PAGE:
WINNSBORO, TX (KLTV) - An East Texas community says thousands were embezzled from their homeowners association account after years of not being shown financial records.
Last Thursday, authorities arrested Letha Anna Thomas for theft of approximately $30,000 that was reported as stolen from the Big Wood Springs Homeowners Association (HOA) bank account. Thomas served as the treasurer for the HOA.
Residents in this Winnsboro lake community of about 85 homes say the missing funds and arrest left them blindsided.
"We've been kept in the dark for three years," says Susan Humphreys who has been serving as the new treasurer for the past few weeks. "Now, it's all about building trust again."
Susan and her husband Sam Humphreys say for over a year they asked to see bank statements showing exactly where their monthly home owners association dues were going. After being given excuses, Sam says a special HOA meeting was called.
"The [former] HOA president tells us that [Thomas] had resigned and all of the money is gone, we are broke," Sam says. "It made me feel kind of sick and really misled."
Sam says he was also told at that meeting that Thomas was responsible for the missing funds.
The Wood County sheriff's office says the thefts occurred over a 26-month period before Thomas was arrested on September 24.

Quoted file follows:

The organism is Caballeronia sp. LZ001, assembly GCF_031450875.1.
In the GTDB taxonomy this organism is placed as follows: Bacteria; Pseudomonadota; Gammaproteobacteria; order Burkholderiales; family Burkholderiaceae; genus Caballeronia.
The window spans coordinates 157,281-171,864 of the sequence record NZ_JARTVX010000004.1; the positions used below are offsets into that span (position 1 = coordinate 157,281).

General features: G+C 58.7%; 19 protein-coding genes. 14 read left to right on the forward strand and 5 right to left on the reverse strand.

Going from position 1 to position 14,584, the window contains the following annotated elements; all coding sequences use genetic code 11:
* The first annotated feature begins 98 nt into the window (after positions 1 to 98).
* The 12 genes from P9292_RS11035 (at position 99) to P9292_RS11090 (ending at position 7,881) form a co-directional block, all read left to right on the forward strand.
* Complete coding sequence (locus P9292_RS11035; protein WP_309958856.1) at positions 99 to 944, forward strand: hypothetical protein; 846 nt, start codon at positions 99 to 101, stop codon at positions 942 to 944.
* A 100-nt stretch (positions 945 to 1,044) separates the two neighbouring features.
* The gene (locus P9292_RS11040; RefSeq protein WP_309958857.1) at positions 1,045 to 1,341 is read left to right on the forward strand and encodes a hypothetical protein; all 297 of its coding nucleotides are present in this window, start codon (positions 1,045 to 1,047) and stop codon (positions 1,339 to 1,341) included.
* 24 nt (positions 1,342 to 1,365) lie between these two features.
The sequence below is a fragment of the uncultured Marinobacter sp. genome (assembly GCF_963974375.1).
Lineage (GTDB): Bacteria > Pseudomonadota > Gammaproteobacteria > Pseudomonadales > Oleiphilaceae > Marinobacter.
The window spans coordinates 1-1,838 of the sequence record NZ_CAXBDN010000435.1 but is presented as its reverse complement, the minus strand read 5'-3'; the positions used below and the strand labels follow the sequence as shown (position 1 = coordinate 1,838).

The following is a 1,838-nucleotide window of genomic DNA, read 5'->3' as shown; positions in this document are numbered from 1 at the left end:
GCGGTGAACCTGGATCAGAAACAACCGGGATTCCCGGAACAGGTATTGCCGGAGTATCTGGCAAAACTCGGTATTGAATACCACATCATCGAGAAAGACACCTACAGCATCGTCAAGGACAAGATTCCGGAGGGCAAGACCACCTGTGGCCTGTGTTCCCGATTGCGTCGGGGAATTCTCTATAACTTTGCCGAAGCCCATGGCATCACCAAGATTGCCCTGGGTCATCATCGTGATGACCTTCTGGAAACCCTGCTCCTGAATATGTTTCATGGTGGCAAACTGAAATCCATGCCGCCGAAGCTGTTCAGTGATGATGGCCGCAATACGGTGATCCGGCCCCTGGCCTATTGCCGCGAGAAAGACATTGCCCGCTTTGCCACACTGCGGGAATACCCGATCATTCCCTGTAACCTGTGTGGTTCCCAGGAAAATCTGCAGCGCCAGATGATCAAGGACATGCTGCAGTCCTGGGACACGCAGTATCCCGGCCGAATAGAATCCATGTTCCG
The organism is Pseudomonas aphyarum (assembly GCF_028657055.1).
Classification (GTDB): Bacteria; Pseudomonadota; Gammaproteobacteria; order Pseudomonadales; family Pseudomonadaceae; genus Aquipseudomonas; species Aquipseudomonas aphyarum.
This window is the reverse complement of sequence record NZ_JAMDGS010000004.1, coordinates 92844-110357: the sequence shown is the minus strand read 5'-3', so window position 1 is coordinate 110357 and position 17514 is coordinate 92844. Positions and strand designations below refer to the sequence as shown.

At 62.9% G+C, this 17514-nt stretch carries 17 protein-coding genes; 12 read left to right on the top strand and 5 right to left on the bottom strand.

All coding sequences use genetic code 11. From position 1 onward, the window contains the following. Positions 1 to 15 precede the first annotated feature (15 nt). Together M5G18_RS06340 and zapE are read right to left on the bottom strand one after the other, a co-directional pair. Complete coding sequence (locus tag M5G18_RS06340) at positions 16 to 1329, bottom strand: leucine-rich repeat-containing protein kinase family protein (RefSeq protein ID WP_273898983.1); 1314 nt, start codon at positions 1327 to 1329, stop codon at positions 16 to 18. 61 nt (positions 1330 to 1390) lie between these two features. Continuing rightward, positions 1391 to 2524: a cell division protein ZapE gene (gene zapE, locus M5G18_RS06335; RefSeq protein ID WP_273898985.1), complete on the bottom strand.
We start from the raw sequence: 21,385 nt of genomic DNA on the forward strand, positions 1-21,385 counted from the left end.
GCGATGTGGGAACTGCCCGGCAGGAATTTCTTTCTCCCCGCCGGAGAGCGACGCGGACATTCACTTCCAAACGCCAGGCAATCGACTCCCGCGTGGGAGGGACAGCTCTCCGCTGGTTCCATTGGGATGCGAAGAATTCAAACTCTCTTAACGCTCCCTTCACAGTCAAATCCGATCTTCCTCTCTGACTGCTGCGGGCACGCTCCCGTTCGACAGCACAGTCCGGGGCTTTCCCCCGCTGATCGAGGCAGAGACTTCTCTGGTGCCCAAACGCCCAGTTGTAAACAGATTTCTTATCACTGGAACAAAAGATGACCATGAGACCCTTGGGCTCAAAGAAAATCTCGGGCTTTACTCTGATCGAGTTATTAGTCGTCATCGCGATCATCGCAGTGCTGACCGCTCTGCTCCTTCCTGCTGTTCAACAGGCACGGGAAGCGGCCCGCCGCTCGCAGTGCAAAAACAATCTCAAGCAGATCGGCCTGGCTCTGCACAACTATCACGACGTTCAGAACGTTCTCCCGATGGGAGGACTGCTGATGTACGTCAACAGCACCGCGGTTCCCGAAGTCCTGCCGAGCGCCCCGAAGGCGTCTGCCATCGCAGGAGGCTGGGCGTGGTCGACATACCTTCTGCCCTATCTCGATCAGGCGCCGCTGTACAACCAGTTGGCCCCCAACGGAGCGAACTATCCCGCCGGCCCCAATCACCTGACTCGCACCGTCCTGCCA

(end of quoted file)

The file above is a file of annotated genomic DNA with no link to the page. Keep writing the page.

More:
Judy Wagnor, a Big Wood Springs resident, says she also had been pushing to see financial records since she moved into the community a year ago.
"I could never get any of this information, there was always an excuse to why no one could provide this information for me, and I found it very odd," Wagnor says.
Residents say the funds are needed to go toward fixing large pot holes in their roads, a broken bridge, and necessary repairs to the dams that guard their signature lake.
"This is our future, this is everything that we are and for it to be ripped way because of thieving and bad management and bad choices," says Wagnor. "That's just not fair."
Mallory sessions, who has been on the HOA board since April says things will be run differently.
[We'll have] transparency, we want to have a community forum where every meeting is open, all the books are open," Sessions says. "Before, everyone was focused on secrets and doing stuff separately, there weren't board decisions together as a group."
It's a lesson learned that these neighbors hope will warn others.
"Do your homework, find out about your homeowners association," Wagnor says. "Know what's going on around you because most people don't know that an HOA is a public company and many here didn't know what was required of them."
Humphreys said many in the community are retired and on a fixed income.
"Thirty-five dollars a month is all we pay here for dues," Humphreys says. "It's going to take a long time to build $31,000 back up again."
Sessions says that they are now requiring background checks on all members who serve on the board.